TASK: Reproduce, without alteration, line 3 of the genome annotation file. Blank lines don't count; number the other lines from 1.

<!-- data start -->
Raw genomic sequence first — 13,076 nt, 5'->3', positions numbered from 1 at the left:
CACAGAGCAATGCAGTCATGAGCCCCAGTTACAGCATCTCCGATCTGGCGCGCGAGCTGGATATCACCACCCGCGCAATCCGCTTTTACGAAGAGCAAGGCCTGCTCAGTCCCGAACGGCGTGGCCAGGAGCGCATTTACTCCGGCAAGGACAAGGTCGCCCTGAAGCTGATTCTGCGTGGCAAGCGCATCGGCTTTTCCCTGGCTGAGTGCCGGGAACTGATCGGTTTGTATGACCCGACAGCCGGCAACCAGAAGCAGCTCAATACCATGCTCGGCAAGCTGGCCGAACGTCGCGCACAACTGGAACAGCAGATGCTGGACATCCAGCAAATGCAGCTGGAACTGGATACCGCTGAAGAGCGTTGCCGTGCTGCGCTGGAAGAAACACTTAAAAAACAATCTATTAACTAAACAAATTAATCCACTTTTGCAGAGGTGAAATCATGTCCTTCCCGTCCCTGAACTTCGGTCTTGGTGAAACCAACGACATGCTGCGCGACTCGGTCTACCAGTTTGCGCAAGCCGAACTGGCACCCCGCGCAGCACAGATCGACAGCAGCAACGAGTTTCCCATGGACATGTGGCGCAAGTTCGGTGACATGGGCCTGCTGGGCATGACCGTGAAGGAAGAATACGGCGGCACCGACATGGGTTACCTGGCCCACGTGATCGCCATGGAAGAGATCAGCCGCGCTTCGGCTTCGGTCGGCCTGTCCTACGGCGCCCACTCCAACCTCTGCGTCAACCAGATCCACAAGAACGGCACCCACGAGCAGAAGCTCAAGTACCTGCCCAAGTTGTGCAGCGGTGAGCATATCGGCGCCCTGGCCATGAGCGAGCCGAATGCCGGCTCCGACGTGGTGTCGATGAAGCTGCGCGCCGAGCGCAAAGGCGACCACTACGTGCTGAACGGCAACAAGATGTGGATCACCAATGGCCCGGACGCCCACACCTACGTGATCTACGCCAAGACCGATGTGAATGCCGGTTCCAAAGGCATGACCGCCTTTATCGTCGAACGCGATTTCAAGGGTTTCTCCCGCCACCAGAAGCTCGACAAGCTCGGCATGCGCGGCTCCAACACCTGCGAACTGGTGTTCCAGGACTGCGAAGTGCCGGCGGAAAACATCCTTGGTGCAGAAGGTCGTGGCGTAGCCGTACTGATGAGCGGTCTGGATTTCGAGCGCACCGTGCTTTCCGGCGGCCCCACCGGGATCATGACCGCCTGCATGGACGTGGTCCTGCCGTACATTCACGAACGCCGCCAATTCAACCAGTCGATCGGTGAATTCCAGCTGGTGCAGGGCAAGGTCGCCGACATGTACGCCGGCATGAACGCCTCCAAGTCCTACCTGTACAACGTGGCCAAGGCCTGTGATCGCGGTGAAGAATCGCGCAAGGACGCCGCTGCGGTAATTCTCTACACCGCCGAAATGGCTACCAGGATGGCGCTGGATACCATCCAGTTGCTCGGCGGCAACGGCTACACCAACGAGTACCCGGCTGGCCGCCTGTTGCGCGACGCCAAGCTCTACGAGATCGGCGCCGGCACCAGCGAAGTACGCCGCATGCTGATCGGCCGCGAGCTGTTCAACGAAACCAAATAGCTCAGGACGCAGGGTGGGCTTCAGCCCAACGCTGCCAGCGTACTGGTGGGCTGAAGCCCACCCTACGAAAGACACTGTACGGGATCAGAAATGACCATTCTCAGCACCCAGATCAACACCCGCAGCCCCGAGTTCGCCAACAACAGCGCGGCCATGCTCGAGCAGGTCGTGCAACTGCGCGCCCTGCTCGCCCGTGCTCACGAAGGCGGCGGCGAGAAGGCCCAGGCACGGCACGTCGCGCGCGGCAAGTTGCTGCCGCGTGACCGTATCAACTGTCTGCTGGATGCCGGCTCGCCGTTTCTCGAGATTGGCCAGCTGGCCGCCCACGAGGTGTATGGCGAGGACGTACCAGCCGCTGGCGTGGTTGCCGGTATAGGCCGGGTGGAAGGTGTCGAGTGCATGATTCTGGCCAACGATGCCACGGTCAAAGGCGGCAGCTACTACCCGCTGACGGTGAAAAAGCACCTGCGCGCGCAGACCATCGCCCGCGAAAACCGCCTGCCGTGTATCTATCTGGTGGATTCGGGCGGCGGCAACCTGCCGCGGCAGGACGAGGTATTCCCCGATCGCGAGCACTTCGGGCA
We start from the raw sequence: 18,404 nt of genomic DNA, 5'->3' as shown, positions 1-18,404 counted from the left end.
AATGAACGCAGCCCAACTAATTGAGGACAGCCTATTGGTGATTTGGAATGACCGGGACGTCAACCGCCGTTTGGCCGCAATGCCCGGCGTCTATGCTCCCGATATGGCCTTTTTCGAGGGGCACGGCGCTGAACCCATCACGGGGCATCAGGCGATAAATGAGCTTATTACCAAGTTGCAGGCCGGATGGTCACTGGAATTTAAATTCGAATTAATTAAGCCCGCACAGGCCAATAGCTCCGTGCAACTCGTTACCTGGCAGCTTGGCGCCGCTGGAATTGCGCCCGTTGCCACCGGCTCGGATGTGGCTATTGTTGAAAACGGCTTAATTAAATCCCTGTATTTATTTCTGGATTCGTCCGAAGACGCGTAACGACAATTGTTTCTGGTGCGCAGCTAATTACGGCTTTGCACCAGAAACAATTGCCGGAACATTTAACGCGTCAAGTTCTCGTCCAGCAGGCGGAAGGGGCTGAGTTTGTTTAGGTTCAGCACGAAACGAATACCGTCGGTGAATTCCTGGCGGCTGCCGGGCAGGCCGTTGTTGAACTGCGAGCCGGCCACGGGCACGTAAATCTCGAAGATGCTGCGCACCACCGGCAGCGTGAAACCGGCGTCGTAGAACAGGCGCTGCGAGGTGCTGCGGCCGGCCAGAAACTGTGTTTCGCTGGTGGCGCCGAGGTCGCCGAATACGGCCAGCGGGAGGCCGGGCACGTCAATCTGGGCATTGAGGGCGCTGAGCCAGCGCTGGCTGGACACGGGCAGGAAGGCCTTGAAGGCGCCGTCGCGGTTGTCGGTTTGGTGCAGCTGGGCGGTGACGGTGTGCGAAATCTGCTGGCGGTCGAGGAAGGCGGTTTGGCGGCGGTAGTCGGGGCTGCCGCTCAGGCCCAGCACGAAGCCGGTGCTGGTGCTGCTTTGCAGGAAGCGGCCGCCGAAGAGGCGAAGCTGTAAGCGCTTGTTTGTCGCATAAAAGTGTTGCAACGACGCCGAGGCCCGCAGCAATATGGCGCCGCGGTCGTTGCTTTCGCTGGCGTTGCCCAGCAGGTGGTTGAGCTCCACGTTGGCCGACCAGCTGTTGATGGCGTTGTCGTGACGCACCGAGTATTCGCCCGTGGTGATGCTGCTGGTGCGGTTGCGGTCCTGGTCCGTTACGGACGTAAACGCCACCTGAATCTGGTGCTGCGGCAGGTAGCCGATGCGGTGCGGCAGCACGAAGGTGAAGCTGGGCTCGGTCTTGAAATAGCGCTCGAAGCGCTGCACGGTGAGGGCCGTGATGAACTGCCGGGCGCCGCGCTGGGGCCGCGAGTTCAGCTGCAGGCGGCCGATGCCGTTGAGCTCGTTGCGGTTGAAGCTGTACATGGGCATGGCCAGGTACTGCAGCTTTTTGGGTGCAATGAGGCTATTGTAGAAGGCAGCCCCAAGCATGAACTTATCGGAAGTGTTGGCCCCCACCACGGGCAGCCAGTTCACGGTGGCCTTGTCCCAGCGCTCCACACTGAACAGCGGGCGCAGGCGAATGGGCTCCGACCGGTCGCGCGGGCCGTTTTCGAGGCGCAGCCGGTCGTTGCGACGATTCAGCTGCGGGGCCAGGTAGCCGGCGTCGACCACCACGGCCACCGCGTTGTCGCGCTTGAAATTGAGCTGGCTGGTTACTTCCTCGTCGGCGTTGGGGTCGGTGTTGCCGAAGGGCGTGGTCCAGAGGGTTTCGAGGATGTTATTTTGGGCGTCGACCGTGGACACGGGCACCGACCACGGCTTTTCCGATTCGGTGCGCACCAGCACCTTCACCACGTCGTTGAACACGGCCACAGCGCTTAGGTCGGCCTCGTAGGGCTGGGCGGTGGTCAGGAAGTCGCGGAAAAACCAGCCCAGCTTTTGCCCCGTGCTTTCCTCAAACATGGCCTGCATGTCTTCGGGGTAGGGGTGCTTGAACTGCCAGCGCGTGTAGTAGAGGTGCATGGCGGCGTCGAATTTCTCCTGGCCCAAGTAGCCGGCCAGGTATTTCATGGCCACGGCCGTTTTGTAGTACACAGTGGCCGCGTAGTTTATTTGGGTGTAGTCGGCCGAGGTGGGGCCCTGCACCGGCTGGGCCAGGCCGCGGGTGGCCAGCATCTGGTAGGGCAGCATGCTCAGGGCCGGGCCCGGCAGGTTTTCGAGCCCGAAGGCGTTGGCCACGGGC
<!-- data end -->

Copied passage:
We start from the raw sequence: 18,404 nt of genomic DNA, 5'->3' as shown, positions 1-18,404 counted from the left end.